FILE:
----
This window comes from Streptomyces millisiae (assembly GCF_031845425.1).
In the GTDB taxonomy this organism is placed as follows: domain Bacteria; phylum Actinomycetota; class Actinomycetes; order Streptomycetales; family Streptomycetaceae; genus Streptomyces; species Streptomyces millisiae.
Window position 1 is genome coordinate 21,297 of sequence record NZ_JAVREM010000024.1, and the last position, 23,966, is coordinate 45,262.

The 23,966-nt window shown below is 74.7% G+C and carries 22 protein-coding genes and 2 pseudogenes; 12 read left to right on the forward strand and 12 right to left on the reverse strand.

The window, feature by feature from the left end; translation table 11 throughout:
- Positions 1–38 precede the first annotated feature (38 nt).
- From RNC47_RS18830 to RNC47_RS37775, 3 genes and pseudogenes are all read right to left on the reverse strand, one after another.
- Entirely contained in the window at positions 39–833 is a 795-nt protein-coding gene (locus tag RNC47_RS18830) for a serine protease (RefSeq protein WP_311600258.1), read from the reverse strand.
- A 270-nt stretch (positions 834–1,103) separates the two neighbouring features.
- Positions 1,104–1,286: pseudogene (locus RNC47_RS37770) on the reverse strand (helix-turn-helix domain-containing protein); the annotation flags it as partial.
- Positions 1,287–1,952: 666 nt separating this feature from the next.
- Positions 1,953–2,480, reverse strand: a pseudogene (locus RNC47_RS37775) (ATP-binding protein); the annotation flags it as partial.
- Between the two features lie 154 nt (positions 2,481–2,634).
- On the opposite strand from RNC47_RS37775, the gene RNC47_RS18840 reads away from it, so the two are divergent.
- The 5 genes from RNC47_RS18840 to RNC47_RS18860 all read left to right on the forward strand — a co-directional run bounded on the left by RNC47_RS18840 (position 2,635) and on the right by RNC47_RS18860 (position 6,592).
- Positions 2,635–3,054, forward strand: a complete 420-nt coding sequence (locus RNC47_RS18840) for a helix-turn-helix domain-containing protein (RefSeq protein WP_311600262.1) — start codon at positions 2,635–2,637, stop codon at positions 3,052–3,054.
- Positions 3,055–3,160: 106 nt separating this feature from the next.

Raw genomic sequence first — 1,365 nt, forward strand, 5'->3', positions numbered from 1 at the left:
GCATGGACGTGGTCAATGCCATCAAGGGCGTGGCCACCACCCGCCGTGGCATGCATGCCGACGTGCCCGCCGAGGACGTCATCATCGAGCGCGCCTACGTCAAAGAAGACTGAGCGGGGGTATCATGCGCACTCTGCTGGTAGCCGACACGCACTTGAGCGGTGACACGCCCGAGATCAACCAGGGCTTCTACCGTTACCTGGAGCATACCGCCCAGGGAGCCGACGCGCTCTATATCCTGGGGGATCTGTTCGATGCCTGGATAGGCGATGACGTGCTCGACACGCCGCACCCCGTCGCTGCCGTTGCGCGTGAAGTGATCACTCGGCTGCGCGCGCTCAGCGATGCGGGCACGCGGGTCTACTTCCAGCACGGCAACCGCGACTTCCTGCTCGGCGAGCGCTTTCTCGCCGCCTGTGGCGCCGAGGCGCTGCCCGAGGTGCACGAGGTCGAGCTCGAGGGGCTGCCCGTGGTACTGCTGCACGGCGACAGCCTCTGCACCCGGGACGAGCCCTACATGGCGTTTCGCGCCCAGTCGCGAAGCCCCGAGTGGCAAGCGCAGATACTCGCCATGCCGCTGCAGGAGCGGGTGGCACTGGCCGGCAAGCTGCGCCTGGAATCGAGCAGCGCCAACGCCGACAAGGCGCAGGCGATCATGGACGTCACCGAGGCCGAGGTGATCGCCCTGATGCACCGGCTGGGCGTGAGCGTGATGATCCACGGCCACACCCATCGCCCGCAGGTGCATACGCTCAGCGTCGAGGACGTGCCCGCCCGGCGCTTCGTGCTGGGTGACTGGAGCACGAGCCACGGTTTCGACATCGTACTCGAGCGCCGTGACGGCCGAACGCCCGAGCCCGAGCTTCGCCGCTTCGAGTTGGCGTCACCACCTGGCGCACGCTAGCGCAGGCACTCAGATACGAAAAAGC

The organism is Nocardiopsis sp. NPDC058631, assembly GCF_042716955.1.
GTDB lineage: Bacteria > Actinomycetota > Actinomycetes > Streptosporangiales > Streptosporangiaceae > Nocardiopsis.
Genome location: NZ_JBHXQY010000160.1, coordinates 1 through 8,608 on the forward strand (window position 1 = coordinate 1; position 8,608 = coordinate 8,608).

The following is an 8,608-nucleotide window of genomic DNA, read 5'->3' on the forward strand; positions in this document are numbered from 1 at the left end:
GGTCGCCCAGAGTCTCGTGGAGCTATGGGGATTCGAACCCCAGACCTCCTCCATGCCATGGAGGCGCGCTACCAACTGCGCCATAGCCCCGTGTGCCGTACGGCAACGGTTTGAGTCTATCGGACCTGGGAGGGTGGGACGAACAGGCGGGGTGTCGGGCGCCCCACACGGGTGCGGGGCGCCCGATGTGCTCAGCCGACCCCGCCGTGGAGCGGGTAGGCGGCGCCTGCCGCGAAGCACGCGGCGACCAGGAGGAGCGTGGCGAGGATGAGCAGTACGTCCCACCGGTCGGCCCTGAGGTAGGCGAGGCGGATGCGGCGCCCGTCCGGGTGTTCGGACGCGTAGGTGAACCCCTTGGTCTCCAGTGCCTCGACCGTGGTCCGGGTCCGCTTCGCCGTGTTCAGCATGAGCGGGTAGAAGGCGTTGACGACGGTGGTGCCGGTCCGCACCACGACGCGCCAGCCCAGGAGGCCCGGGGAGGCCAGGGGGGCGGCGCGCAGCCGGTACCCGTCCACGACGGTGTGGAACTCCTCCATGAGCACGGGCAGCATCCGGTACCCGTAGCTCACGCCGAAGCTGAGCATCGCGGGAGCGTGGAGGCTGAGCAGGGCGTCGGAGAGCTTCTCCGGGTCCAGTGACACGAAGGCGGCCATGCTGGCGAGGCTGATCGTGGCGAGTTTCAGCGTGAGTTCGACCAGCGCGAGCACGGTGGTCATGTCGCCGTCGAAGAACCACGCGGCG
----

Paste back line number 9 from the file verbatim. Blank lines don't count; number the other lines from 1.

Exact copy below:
- A 270-nt stretch (positions 834–1,103) separates the two neighbouring features.